Profit before tax stood at N9.943 billion, up from N2.662 billion, while PAT soared by 249 per cent from N1.923 billion to N6.718 billion in 2018. Based on the improved performance, the board recommended a dividend of 184 kobo per share, compared with 64 kobo paid the previous year.

Commenting on the results, Managing Director/CEO, Guinness Nigeria Plc, Baker Magunda, said: “Improved operating performance combined with lower finance charges have helped us deliver an overall PAT increase of 249 per cent during year. The execution of our strategy is working as we delivered both top line growth and margin expansion while also increasing investment behind our brands. Looking forward, we will continue to focus on the three strategic pillars of productivity, expansion of our portfolio, as well as the execution of the commercial footprint initiatives to drive the business forward. Whilst we remain optimistic about the execution of our strategy, we note that the operating and competitive environment is likely to continue to be challenging in the 2019 financial year.”

The gain recorded on Tuesday could not be sustained on Wednesday as the bears resurfaced pushing the year-to-date (YtD) decline to 10 per cent. The NSE ASI ended the day lower at 34,414.37, while market capitalisation shed N190.5 billion to close at N12.6 trillion.

Profit booking by investors profit in bellwether counters such as Dangote Cement Plc, Zenith Bank Plc, Guaranty Trust Bank Plc and Seplat Petroleum Development Company Plc led to the negative performance. In all, 26 stocks lost value as against 20 that appreciated. Mutual Benefits Assurance Plc, which is shopping for N2 billion via Rights Issue, led the price losers with 10 per cent. It was followed by Learn Africa Plc with 9.8 per cent, just as Chams Plc and Law Union & Rock Insurance Plc fell by 9.6 per cent and 9.5 per cent in that order.

Niger Insurance Plc and AIICO Insurance Plc shed 9.0 per cent apiece just as Universal Insurance Plc and Sovereign Trust Insurance Plc depreciated 8.3 per cent and 8.0 per cent respectively.

On the other hand, C& I Leasing Plc led the price gainers with 8.5 per cent trailed by Jaiz Bank Plc with 8.1 per cent. Sterling Bank Plc and Forte Oil Plc garnered 5.8 per cent and 5.2 per cent in that order.

Other top price gainers included: Wema Bank Plc (5.0 per cent); Regency Alliance Insurance Plc (4.5 per cent); Cornerstone Insurance Plc, Transcorp Plc (4.1 per cent each) and Veritas Kapital Assurance Plc (3.7 per cent).

Meanwhile, activity level fell as volume and value traded fell 16.7 per cent and 40.0 per cent to 200.3 million shares and N2.2 billion respectively. The top traded stocks by volume were United Bank for Africa Plc (22.5 million shares), Stanbic IBTC (19.3 million shares) and FCMB Group Plc (19.1 million shares) while Stanbic IBTC (N904.2 million ), GTBank (N268.2 million) and Seplat (N260.8 million) led by value.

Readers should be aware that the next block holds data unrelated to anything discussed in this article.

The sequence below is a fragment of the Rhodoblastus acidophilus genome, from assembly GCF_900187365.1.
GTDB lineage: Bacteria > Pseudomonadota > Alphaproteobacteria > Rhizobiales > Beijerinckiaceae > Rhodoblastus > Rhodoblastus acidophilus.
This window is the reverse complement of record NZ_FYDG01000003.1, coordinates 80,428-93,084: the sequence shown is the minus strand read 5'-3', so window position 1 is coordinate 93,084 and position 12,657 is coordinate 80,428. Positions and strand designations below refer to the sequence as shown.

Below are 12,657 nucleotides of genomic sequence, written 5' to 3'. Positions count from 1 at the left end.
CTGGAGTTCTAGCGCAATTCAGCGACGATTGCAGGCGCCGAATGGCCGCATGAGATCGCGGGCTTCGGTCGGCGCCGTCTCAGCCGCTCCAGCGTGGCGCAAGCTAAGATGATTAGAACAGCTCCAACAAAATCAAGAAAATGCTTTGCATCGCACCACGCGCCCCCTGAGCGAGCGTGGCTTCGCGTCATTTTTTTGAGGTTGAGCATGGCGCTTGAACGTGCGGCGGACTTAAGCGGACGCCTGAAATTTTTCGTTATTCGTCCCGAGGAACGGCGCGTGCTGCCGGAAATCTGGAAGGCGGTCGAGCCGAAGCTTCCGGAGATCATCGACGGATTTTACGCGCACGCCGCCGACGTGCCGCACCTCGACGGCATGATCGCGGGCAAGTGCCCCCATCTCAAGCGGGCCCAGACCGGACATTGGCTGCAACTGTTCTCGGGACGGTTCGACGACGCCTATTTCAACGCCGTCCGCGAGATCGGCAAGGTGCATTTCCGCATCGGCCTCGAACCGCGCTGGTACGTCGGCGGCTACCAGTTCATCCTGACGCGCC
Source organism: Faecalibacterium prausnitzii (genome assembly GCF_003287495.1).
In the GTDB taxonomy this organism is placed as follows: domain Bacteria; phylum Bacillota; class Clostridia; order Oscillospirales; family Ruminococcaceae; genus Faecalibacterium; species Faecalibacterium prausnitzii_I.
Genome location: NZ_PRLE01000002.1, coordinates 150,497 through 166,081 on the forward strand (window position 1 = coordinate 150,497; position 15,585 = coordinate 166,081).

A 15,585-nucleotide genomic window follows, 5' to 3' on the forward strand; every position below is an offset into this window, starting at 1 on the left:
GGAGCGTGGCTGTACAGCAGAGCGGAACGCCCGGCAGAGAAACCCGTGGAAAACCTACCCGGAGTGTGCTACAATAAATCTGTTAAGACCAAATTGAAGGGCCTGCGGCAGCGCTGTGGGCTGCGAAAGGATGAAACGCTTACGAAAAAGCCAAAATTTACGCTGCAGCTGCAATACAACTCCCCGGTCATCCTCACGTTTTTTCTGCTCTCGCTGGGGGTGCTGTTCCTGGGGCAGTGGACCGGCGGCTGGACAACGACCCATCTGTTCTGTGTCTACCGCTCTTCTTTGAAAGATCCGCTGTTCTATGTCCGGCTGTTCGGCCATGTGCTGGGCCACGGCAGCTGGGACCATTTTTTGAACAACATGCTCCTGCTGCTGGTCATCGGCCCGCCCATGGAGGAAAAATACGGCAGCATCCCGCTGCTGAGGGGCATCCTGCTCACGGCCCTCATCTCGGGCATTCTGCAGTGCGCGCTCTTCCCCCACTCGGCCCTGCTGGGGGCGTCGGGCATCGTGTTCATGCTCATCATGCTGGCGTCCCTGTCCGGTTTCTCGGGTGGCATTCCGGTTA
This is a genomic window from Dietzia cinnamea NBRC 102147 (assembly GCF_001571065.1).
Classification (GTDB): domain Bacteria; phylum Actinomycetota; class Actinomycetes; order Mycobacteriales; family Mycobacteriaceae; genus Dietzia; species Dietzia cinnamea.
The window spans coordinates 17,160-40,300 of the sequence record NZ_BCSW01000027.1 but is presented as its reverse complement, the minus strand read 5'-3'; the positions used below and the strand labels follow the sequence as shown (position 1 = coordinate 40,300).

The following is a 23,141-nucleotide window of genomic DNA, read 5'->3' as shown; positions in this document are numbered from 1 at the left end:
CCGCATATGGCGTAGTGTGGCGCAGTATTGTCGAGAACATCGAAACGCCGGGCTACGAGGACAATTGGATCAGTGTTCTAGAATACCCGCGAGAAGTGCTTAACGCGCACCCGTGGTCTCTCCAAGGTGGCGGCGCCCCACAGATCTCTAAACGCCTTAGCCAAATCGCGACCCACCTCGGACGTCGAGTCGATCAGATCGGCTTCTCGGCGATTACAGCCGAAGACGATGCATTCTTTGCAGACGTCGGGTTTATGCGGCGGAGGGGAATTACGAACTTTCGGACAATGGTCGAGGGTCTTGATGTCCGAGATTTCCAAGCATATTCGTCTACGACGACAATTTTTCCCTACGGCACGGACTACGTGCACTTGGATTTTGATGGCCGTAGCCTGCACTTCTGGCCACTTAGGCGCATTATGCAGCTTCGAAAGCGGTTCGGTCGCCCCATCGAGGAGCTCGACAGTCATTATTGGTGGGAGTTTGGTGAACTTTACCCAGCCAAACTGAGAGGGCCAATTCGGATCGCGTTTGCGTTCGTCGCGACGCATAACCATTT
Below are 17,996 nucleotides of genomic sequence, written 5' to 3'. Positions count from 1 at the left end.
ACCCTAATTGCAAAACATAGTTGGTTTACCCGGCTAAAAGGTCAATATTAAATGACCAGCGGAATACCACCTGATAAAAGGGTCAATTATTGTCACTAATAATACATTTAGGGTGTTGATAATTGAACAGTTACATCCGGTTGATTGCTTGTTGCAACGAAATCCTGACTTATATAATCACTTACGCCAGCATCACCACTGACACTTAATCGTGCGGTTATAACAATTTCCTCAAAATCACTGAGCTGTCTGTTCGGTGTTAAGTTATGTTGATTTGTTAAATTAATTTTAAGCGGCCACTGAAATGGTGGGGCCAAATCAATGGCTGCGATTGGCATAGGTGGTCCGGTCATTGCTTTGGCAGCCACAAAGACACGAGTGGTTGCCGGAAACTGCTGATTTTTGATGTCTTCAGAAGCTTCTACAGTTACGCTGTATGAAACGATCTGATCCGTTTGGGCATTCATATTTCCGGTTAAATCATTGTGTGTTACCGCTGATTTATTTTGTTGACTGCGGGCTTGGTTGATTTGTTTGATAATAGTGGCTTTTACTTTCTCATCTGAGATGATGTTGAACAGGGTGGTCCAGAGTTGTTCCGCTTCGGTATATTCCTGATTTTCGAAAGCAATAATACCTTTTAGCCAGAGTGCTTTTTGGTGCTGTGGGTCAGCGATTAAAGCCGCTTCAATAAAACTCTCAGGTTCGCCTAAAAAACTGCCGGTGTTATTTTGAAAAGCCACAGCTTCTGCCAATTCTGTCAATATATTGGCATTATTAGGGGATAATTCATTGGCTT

In terms of sectoral performance four of the five tracked sectors closed in the bears’ territory. Only the NSE Consumer Goods Index emerged gainer with 0.3 per cent.

The stock market depreciated further on Thursday as investors continued with sell pressure. As a result, NSE ASI fell 0.88 per cent to close at 34,110.22, while market capitalisation ended lower at N12.45 trillion. The negative performance was partly due to intense sell pressure in banking and consumer goods large-cap counters. Specifically, some of the leading price losers were GTBank Plc, Stanbic IBTC Holdings Plc, United Bank for Africa Plc, Nigerian Breweries Plc and Zenith Bank Plc.

Stanbic IBTC Holdings shed 4.2 per cent on a day its banking subsidiary, Stanbic IBTC Bank reported to the NSE that the Central Bank of Nigeria (CBN) had deducted the sum of N1.886 billion from its account. The N1.886 billion is the fine the apex bank imposed on Stanbic IBTC Bank, along with three other banks for illegally assisting MTN Communications Nigeria to repatriate $8.134 billion between 2007 and 2015.

However, in a letter dated 06 September, 2018 to NSE, Stanbic IBTC Bank, reiterated its position that it has not breached any extant laws relating to Certificates of Capital Importation (CCI) executed on behalf of MTN.

“Stanbic IBTC Holdings PLC as well as our banking subsidiary maintain our position on this matter, which is the fact that the Bank has done nothing illegal and accordingly the Bank will continue to provide CBN with documents and details in support of our contention that our actions in relation to these transactions were not illegal,” the bank said, reassuring stakeholders that the current situation would not affect the seamless transactions with the bank.

Despite, the foregoing the shares of Stanbic IBTC Holdings Plc closed as the eight highest price loser, falling from N47.00 to N45.00 per share.